Reptiles are vertebrate animals belonging to the class Reptilia, including the orders, families, and subfamilies of lizards, crocodiles, snakes, tortoises, and turtles. They all move by crawling on their four limbs (except snakes); in fact, the word ‘reptile’ originated from a Latin word which means ‘crawling’.
The first reptiles appeared over 300 million years ago, and now they can be found in all types of habitats from terrestrial to aquatic and arboreal. The saltwater crocodile is the largest living species in this class.
Their Characteristic Features
All reptiles are tetrapod vertebrates, meaning they have four limbs, along with a well-developed backbone. Limbless reptiles like snakes have also descended from animals with four limbs.
Their bodies are covered in scales or bony plates referred to as scutes.
Reptiles rely only on their lungs for breathing, and cannot breathe through their skin (some snakes, especially sea snakes can also breathe through their skin for a limited time)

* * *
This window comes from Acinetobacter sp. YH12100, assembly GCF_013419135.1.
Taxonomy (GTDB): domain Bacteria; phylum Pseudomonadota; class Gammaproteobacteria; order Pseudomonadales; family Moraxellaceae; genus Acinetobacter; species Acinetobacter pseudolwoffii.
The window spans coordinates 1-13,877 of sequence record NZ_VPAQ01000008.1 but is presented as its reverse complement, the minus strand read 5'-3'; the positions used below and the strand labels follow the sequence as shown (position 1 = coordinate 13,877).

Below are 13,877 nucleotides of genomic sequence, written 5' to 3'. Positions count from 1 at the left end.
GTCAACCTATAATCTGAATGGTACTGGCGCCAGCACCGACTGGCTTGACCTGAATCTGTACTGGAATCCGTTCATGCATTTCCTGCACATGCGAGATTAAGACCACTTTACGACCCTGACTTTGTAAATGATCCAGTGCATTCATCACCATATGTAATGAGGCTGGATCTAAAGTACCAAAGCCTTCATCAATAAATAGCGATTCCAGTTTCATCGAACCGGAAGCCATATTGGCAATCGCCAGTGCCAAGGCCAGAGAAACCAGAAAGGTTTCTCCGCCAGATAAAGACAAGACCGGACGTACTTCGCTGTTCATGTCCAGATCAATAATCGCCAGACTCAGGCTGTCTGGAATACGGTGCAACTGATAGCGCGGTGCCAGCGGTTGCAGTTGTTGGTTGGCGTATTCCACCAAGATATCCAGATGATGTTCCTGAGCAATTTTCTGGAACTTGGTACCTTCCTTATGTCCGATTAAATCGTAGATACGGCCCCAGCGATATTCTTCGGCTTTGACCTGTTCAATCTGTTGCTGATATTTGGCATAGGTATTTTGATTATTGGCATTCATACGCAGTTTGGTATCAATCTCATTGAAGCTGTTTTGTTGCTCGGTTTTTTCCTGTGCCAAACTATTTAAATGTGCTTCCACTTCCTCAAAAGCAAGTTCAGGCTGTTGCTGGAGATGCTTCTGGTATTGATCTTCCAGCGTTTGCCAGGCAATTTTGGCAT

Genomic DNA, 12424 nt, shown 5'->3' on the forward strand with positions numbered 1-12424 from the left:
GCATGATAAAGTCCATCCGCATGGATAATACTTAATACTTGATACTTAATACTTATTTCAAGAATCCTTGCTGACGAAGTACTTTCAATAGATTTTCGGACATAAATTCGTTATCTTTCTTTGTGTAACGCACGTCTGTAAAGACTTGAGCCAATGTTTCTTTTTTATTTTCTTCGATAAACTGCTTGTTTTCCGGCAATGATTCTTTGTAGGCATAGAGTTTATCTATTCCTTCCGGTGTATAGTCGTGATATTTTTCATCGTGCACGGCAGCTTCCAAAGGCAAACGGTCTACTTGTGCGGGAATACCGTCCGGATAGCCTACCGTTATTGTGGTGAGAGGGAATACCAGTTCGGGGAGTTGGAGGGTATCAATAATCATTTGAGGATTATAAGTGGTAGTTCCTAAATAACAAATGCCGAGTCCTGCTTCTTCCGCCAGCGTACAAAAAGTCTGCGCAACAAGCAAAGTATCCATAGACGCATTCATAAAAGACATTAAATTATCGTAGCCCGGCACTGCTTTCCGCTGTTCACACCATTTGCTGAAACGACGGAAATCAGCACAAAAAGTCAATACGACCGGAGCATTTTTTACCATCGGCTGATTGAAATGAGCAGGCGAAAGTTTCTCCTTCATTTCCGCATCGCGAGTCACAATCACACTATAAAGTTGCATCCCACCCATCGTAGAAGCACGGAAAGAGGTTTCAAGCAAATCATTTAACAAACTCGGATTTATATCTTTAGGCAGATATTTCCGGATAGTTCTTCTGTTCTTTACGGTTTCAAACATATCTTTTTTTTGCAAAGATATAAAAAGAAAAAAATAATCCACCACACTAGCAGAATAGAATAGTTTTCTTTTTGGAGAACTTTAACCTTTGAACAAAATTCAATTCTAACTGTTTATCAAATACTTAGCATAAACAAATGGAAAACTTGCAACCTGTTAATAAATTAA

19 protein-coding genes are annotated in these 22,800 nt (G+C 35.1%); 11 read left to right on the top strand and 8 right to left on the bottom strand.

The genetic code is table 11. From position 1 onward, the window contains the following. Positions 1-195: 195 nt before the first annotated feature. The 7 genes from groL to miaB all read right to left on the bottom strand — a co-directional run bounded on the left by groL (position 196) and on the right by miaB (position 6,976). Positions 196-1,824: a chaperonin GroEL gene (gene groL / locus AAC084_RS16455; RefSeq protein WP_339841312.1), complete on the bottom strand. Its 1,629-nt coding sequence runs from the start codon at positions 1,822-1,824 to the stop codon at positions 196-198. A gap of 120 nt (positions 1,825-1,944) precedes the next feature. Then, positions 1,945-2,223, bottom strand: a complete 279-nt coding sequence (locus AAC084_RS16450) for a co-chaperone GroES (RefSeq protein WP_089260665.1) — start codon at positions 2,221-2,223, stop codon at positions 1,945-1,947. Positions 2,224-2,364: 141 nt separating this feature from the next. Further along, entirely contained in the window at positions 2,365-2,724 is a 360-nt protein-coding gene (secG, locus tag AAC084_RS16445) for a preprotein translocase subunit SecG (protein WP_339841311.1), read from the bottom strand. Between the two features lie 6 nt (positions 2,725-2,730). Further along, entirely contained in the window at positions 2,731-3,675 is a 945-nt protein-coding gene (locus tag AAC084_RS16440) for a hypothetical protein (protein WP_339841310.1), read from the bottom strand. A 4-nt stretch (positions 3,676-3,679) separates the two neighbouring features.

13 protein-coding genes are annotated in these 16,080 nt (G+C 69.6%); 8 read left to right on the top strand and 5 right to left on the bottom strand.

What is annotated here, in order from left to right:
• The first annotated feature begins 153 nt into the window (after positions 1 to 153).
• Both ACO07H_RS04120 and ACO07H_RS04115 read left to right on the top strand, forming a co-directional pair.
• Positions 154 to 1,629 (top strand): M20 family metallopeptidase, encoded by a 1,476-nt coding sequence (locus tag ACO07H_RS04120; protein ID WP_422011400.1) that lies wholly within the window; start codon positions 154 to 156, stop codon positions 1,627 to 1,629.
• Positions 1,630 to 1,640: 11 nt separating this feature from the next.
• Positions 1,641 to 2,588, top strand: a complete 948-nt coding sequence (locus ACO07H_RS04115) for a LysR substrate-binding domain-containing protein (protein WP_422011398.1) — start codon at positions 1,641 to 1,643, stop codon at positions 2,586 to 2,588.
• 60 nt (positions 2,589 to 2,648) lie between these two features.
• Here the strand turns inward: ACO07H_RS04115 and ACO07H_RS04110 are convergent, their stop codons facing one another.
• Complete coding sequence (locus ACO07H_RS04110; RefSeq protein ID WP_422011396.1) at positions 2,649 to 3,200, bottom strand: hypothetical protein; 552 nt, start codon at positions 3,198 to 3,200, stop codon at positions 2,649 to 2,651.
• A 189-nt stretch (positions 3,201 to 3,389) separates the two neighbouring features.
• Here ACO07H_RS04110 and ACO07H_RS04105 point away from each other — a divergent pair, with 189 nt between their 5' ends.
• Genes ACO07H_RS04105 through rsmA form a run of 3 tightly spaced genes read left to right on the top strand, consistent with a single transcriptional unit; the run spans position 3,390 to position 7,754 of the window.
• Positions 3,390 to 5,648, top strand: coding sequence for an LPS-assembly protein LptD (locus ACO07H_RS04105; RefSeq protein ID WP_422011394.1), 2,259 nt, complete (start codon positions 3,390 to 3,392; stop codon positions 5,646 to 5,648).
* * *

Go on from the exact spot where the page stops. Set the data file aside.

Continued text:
They are cold-blooded, which is a feature they share with amphibians and fish. It means they cannot regulate their body temperature according to their surroundings.
Most reptiles lay eggs, though some of them (e.g. boas and pythons) do give birth to live young.
For the egg-laying species, the soil temperature determines how many of the eggs will hatch as males, and how many as females.
Almost all of them are carnivores, feeding on anything from insects, fish, small to medium amphibians and mammals, to other smaller reptiles.